Our editor-at-large, Bill Elliott, pays homage to friend and veteran BBC Golf broadcaster Peter Alliss and recalls some of the conversations they have shared over the years…

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As Mark Twain found out, it is good to get your obituaries in before you actually die. Well, it is if you are loved or at least held in some warm affection.

And so the BBC came up with their An Evening With Alliss programme on the eve of The Open Championship at St Andrews. Timing, as ever, is everything in this befuddled world and here the BBC managed to get the timing spot on.

The Open would still be an often-glorious evocation of the old game even if Peter Alliss had never uttered a word about it, but the fact he has uttered millions over the last several decades and that many of these words have been either astute, humorous or whimsical has added wonderfully to this already special part of the golfing calendar.

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It seems easy, doesn’t it, sitting in front of a monitor watching pictures of golfers and then saying something about it? And it is easy, but only if you are gifted, and only if you have a vocabulary that moves beyond yeah, no, but, I mean, yeah, like and so tediously on. And that’s before we get to the now obligatory misuse of the simple word literally. Look up its correct meaning and use it appropriately. Please. Pretty please.

Peter does. Use it properly I mean. But then he loves words, loves picking them up and throwing them around and watching carefully where they fall and then throwing them in the air again, all the time working out how he can tell the viewer something they can’t see and maybe make him or her giggle a bit at the same time.

I first met him nearly forty years ago when he lived in Yorkshire and I lived in Manchester. Now we both live in Surrey, just a few miles apart, although you could fit most of my house into his kitchen and still leave room for Peter.

And, yes, there have been quite a few evenings with Alliss over the years. Many of these have been surgically removed from my memory by alcohol, bits of others dance merrily still while a blessed few remain vivid. I’ve always looked forward to meeting him because I’ve known that there would be fun as well as great insight.

Equally important, he is not a bore. He doesn’t just want you to listen to him, he wants to hear you too. Rare among the celebrity tribe, he ASKS questions as well as answers them.

Golf has been lucky to have him and even luckier that he has wanted to go on doing his schtick at an age – 84 – when many would rather settle for a tumbler of whisky and a comfy chair. He’s not as comfortable these days as he was – an arthritic spine has caused problems – but he still sees the beauty in a dawn and the expertise in a perfectly executed shot from a fairway.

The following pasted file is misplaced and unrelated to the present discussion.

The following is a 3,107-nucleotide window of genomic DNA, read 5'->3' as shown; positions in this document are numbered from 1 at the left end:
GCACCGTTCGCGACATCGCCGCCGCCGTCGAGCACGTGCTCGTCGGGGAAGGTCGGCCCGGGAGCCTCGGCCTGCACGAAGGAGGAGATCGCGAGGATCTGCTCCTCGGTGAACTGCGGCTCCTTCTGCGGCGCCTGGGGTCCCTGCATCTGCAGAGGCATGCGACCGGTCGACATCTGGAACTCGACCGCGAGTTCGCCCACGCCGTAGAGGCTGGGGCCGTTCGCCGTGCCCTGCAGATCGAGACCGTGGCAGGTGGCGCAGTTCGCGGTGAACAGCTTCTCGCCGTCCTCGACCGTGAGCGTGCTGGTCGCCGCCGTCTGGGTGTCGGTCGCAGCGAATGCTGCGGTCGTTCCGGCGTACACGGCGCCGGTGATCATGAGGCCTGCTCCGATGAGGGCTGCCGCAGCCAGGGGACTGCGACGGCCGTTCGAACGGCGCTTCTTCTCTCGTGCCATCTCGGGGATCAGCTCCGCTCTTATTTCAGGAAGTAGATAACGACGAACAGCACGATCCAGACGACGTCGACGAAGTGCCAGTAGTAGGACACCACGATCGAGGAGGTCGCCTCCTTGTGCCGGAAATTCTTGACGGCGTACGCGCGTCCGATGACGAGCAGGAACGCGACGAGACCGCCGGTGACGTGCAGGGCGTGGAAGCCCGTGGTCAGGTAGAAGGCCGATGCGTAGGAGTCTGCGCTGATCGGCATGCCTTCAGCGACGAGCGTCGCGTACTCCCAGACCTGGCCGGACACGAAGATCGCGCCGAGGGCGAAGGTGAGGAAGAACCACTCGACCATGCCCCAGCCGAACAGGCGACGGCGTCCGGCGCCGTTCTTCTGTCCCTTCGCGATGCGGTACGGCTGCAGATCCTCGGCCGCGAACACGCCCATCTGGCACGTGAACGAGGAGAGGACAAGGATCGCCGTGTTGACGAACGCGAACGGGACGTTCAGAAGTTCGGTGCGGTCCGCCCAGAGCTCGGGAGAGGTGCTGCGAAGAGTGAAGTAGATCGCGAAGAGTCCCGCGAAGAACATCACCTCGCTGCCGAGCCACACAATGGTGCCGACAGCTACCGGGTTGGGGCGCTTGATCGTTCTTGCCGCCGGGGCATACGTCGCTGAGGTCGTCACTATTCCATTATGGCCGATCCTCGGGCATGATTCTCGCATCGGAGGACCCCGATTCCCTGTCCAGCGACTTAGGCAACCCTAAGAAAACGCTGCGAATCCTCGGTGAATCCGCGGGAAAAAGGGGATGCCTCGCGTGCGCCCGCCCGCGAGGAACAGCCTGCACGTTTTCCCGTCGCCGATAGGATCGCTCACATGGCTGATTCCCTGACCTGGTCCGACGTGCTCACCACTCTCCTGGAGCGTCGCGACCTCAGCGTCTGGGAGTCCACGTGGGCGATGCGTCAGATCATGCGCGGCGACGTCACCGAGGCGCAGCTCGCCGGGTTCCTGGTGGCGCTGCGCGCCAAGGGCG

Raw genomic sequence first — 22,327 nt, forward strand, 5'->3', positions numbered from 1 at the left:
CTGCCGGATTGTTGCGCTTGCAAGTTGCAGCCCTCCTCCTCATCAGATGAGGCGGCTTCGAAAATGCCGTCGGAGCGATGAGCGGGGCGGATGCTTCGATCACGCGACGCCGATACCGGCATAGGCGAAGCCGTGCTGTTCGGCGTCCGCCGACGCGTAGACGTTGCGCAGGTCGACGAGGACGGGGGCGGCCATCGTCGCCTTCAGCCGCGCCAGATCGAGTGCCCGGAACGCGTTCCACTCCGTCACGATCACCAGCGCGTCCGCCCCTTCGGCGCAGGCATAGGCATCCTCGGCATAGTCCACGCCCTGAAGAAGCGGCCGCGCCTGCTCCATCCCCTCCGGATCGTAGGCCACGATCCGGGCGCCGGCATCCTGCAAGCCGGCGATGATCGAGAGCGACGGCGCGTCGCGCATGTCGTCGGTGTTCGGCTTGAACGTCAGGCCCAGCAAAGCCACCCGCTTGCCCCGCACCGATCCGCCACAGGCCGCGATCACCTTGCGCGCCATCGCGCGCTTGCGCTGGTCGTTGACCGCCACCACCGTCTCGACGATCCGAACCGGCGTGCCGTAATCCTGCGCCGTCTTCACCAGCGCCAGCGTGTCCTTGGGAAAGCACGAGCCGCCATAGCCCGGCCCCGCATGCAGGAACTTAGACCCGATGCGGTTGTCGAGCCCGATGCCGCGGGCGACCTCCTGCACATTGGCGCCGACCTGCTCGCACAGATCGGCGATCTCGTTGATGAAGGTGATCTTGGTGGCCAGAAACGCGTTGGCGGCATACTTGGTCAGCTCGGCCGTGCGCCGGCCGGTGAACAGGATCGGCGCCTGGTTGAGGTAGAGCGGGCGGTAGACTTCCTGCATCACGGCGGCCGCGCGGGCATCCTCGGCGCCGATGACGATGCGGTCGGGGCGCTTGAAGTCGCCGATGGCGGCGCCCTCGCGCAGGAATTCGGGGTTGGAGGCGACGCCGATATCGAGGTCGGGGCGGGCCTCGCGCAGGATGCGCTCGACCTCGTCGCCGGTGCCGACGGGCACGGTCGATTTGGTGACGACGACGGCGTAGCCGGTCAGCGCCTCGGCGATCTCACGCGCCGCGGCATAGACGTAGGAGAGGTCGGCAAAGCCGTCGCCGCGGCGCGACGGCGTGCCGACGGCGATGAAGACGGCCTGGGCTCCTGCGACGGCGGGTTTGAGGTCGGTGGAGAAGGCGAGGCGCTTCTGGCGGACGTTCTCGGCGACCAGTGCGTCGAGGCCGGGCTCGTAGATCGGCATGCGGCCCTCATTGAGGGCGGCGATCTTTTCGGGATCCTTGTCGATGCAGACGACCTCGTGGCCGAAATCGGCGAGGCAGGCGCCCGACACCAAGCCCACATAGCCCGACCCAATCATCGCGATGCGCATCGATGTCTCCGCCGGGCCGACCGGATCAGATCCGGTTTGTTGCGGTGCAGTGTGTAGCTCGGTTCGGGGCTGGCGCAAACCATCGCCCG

Last time I talked with him in that big kitchen he was as charmingly prickly as ever. Occasionally lost in thought, he is never, ever lost for a word. He started life as a self-confessed liberal but is now a Tory ‘wet’. My own loyalty to a hybrid form of soft, left-wing Champagne socialism means we occasionally disagree about things. It doesn’t matter.

From our last, random conversation here are a few gems…

– “I sometimes get into trouble for what I say but I say these things because I care. I can’t do with rudeness, for example. I’m not an old Colonel Blimp, jacket and tie sort of guy, I’m really not like that at all. I’m inevitably portrayed as an old fogey but all I admit to is being old.”

– “I respect the game and I don’t want a new generation famous before their time going into the likes of Sunningdale and putting their spikes on the table and wearing a cap back to front.
Do you?”

– “If you can play golf, bridge and tennis, if you can shine your shoes and smile, then you can travel the world. The world’s your oyster then.”

– “The green lobby say that golf takes up too much room and is environmentally unfriendly. They say that if you don’t switch off your TV at night then you’re destroying the planet. I say bollocks.”

– “I’m very observant, always have been. I can go into a room and see this and that and that and that. Other people don’t seem to notice these things. No, I don’t know how I do it but I believe I would have made a great detective.”

– “Peter Thomson played badly once and then said he was going back to the hotel to have a cup of tea, think about it and then go and hit 20 balls. Why 20? Because, he said, people forget what they are doing after ten minutes. My dad said never hit more than 20. You can’t concentrate on more.”

– “I have no envy.”